Pretty much all kids ask for an afternoon snack, right?  Mine do.  Several months ago, I simplified afternoon snack time and added another dose of healthy veggies to our day by making snack time every afternoon a big bowl of veggies.  I've usually pre-cut them.  They're ready to go and I don't have to figure out what to offer for snack every day.  Simple.  Healthy.  The bowl always has cucumbers, carrots, and red peppers.  And it sometimes has green peppers, sugar snap peas, or green beans.  The kids all eat out of the same bowl, and this is part of the "trick" if you need one.  They see everyone else eating a "snack," they want to get in on the action.  And if a child wants any of the afternoon snack, they have to get in there, get dirty, and get what they want from the bowl before it's gone.  (I hope you're not imagining a feeding frenzy where the biggest and strongest get the good stuff... although, that's not far off ;) )  The afternoon bowl of veggies has worked wonderfully for us.  The kids enjoy it, expect it, and don't ask for anything else (like the candy bar.)  I also eat more veggies as a consequence, since they're out and available.  And if I don't serve a side salad or vegetable for dinner, I don't feel so bad.  Everyone's already gorged themselves at afternoon "snack time."  

The only downside to this method is that since I allow the kids to eat the vegetables all afternoon long, doing whatever it is they're doing - Legos, drawing, wandering around the house - I occasionally find an errant cucumber skin lying here or there.  But that hardly offsets the benefits :)

My bonus best tip for encouraging veggie-eating with kiddos is nothing new - grow your own.  Our summer gardens are small, but we're very enthusiastic about them.  The kids eat snap peas and string beans at their leisure, vie for the privilege of picking lettuce for dinner salads, watch the red peppers to gauge when they're ready for snacking, and LOVE when it's time to see what the carrots have been up to under the soil.  (Confession, no one ever eats the tomatoes though.  No matter what I try, the only way anyone around here will eat a raw tomato is if it's on a BLT. But, yum!)  

What a delight it is to have kiddos that defy the popular wisdom of parenting magazines.  And what a blessing as well.  Veggie eating is important for all my children, but I'm so grateful that vegetables are an enjoyable snack for Aaron. Finding convenient, low-carb snacks for someone with diabetes is tricky.  But all I have to do is say the words cucumbers and red peppers and this kid is making his way to the kitchen.  He appreciates the snack, and I appreciate that every afternoon he can snack "for free" - eat as much as he'd like without worrying about insulin dosing. It's one less thing for me to worry about during an already busy time of day, and an easy way for him to enjoy food he likes without carb counting.  Truly a blessing.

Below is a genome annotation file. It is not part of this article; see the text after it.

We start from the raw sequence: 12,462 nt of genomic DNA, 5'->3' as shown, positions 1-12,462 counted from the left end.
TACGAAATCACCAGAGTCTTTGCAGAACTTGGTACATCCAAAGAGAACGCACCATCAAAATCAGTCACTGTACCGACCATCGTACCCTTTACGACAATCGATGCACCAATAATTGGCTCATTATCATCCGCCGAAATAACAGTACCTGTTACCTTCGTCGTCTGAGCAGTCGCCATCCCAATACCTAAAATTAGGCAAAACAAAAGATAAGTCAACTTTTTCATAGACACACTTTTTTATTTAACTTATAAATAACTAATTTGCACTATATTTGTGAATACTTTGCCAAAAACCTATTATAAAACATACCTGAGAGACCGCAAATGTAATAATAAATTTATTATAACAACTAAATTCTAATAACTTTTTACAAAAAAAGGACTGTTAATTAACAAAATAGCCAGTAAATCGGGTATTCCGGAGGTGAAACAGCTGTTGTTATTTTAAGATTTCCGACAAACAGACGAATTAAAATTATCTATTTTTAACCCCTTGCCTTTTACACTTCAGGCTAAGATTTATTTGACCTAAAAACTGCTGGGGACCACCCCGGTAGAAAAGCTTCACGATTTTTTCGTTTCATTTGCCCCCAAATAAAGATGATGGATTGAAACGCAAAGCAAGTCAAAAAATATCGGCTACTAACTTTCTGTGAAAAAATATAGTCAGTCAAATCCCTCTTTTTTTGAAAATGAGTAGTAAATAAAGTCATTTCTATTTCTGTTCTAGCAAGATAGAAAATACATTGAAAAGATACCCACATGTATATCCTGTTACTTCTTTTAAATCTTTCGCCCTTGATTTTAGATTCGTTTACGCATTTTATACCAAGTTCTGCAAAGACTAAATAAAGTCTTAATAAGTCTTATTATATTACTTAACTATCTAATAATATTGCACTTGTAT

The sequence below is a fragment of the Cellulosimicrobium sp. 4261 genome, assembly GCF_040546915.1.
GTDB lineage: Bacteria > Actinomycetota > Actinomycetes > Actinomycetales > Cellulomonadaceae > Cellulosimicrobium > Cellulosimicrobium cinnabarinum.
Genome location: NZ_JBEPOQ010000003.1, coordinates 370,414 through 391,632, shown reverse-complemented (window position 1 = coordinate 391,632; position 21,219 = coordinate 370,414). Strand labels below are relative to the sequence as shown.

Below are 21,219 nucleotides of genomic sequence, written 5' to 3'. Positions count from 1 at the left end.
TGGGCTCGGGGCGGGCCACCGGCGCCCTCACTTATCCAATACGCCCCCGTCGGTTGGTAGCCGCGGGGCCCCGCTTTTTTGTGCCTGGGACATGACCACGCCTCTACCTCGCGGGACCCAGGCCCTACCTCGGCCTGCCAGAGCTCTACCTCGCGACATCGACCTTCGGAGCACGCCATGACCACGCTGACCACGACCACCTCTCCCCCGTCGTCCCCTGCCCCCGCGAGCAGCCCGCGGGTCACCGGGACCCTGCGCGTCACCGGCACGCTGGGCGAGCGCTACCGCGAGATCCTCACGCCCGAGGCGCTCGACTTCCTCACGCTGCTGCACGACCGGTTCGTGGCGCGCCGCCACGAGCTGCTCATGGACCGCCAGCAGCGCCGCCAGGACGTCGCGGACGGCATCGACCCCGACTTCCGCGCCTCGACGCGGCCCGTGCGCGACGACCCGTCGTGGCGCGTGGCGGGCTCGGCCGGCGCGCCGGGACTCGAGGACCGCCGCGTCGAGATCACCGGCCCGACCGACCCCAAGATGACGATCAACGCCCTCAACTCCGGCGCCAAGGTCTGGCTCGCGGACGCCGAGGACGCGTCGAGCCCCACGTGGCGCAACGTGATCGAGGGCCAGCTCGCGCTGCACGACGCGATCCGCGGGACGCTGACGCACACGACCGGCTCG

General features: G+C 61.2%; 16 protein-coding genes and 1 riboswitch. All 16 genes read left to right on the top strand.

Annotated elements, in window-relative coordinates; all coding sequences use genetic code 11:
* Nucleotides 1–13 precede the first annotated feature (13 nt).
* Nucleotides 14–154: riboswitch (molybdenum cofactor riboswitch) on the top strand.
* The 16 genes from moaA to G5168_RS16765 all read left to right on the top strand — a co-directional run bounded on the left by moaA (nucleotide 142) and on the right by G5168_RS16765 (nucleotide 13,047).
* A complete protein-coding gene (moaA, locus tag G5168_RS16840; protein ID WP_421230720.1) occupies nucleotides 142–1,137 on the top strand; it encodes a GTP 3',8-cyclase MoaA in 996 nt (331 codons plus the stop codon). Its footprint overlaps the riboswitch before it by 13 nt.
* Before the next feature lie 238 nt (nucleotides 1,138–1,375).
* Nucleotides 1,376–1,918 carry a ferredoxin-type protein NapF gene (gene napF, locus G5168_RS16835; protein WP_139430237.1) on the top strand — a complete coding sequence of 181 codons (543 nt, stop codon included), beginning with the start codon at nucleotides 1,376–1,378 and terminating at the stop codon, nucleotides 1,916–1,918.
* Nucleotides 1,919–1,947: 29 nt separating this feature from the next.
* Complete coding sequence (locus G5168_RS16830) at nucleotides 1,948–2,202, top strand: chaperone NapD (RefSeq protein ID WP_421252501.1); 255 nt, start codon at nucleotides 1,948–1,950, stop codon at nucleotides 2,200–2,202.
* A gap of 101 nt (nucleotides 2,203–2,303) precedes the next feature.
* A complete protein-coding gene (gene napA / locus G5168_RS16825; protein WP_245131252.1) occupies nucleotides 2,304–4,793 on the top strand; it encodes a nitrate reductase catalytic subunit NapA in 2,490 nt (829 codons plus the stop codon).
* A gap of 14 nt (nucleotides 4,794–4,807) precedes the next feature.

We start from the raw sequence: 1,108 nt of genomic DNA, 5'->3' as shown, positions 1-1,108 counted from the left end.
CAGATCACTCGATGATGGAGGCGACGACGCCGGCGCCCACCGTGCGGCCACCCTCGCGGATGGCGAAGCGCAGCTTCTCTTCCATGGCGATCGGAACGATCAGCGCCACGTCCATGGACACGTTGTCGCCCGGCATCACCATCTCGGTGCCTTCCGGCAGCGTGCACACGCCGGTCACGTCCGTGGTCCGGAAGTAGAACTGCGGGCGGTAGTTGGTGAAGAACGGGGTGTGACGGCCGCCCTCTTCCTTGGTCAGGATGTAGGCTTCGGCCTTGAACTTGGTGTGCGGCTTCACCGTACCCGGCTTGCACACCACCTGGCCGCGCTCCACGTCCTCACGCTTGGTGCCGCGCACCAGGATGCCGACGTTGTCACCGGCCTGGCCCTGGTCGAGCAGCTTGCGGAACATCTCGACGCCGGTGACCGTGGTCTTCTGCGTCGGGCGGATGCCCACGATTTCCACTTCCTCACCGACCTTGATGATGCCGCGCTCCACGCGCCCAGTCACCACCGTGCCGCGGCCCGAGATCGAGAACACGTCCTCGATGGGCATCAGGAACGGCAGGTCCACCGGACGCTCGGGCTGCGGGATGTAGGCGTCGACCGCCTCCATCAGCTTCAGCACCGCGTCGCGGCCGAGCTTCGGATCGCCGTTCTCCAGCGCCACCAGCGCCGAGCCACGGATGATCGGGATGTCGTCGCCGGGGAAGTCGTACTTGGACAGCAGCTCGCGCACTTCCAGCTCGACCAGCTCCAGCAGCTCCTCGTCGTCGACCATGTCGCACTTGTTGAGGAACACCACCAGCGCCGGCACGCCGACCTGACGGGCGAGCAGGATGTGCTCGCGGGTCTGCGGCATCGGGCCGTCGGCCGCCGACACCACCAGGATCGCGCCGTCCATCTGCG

Incidentally, Aaron and I are working together on some upcoming material!  Soon I'm hoping to publish a few posts with some of his diabetes story as we approach the first anniversary of his diagnosis.  Stay tuned!

Wednesday, March 19, 2014

I Crocheted My First Blanket!! (and then took a lot of pictures of it)

two bed-heads under a blanket :)
I finished my first large-scale crochet project!!  It's the car play mat blanket based on this idea and pattern from The Purl Bee.  

I am so proud of myself and I'm so pleased with how it turned out. Every time I wrap up in it (often with a little one tucked in next to me!) I'm cheered by the colors and my accomplishment.  I love this blanket!

For the most part, I followed the instructions offered at the blog post I linked to above.  I only made a few changes.  Firstly, although I would love a yarn budget that would allow for the gorgeous wool used in the original, I settled for soft acrylics (my favorite to work with was Bernat Satin).  This made the blanket very heavy.  It's no bother to me, because I'm always chilly, but if you want to make this blanket and you live in a warmer clime, you may want to consider using a different type of yarn.  The other big change I made was that I put a border around the outside of the entire blanket.  I very much like the look of the finished edges. (It also strengthens the whole blanket by putting a barrier between real life and the "weak" seams where all the squares were joined.) I put three rows of single crochets around the outside.  (I did not turn my work, just joined the rows and continued working around.)  This is getting a bit technical, but just in case one of my readers is seriously thinking about trying this project and you want to know what I did...  While I was crocheting the first row around the edge, I "built up" the "ditches" (?) where the individual squares come together.  At each "ditch" I did a half double, then a double in the very center of the "ditch" and then another half double.  Then I continued on with singles until the next "ditch".   The second and third row I just crocheted singles the entire way around (except at the corners where I ghetto-guessed at the increases I needed to make the turn.  Sorry I can't be more specific.) (check out a mini tutorial on this "ditch filling in" at the end of the post.)

So, you've seen how my kids use this blanket.  Allow me to show you its proper use...

* * * * * *

Here's a quick photo "tutorial" on edges at the "ditches."

the joining "ditch" before I filled it in with the noted stitches
after I filled it in with with a half double crochet - double crochet - half double crochet
continuing on with single crochets
what it looks like after the second row of single crochets was finished 

Monday, March 17, 2014

Dear Cousin Miles, Birth order matters. Love, James

Dear Cousin Miles,

Hey there, buddy!  We haven't even met yet, but I already know we'll be good friends.  We have so much in common, Grandma and Papa, for one!  We also both like things such as blue onesies, mother's milk and late-night feedings, quilts made by my mom, books, walks outside, smiling for the camera, and the songs our daddies sing to us.  And we're both mighty handsome.